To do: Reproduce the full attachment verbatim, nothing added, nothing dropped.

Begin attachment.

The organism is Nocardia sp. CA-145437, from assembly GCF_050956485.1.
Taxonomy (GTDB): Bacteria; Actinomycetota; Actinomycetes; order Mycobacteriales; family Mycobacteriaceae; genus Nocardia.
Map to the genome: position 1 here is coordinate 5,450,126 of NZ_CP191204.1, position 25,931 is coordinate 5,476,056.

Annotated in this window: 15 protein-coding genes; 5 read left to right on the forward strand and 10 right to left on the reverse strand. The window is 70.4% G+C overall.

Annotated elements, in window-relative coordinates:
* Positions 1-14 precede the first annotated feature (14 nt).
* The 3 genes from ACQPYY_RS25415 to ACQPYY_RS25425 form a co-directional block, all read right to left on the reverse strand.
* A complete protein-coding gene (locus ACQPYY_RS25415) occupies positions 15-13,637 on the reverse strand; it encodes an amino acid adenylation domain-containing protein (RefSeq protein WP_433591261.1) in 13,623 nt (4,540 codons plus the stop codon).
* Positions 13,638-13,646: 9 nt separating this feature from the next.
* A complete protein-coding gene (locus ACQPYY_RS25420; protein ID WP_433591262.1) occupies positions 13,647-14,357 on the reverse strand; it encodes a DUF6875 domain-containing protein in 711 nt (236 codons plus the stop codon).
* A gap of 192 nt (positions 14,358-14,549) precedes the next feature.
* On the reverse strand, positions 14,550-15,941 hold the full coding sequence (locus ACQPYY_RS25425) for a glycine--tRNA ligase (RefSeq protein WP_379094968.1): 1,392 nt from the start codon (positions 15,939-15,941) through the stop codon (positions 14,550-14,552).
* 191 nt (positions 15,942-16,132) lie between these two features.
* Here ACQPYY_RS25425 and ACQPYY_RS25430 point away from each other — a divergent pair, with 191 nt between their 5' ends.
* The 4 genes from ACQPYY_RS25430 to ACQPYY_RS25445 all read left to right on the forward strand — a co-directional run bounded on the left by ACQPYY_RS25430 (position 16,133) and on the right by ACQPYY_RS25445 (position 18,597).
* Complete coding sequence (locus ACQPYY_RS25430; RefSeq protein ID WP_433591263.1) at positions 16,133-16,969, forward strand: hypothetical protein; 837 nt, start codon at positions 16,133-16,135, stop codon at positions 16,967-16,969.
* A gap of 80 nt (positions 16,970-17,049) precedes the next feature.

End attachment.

The organism is Nocardia sp. CA-145437, from assembly GCF_050956485.1.
Taxonomy (GTDB): Bacteria; Actinomycetota; Actinomycetes; order Mycobacteriales; family Mycobacteriaceae; genus Nocardia.
Map to the genome: position 1 here is coordinate 5,450,126 of NZ_CP191204.1, position 25,931 is coordinate 5,476,056.

Annotated in this window: 15 protein-coding genes; 5 read left to right on the forward strand and 10 right to left on the reverse strand. The window is 70.4% G+C overall.

Annotated elements, in window-relative coordinates:
* Positions 1-14 precede the first annotated feature (14 nt).
* The 3 genes from ACQPYY_RS25415 to ACQPYY_RS25425 form a co-directional block, all read right to left on the reverse strand.
* A complete protein-coding gene (locus ACQPYY_RS25415) occupies positions 15-13,637 on the reverse strand; it encodes an amino acid adenylation domain-containing protein (RefSeq protein WP_433591261.1) in 13,623 nt (4,540 codons plus the stop codon).
* Positions 13,638-13,646: 9 nt separating this feature from the next.
* A complete protein-coding gene (locus ACQPYY_RS25420; protein ID WP_433591262.1) occupies positions 13,647-14,357 on the reverse strand; it encodes a DUF6875 domain-containing protein in 711 nt (236 codons plus the stop codon).
* A gap of 192 nt (positions 14,358-14,549) precedes the next feature.
* On the reverse strand, positions 14,550-15,941 hold the full coding sequence (locus ACQPYY_RS25425) for a glycine--tRNA ligase (RefSeq protein WP_379094968.1): 1,392 nt from the start codon (positions 15,939-15,941) through the stop codon (positions 14,550-14,552).
* 191 nt (positions 15,942-16,132) lie between these two features.
* Here ACQPYY_RS25425 and ACQPYY_RS25430 point away from each other — a divergent pair, with 191 nt between their 5' ends.
* The 4 genes from ACQPYY_RS25430 to ACQPYY_RS25445 all read left to right on the forward strand — a co-directional run bounded on the left by ACQPYY_RS25430 (position 16,133) and on the right by ACQPYY_RS25445 (position 18,597).
* Complete coding sequence (locus ACQPYY_RS25430; RefSeq protein ID WP_433591263.1) at positions 16,133-16,969, forward strand: hypothetical protein; 837 nt, start codon at positions 16,133-16,135, stop codon at positions 16,967-16,969.
* A gap of 80 nt (positions 16,970-17,049) precedes the next feature.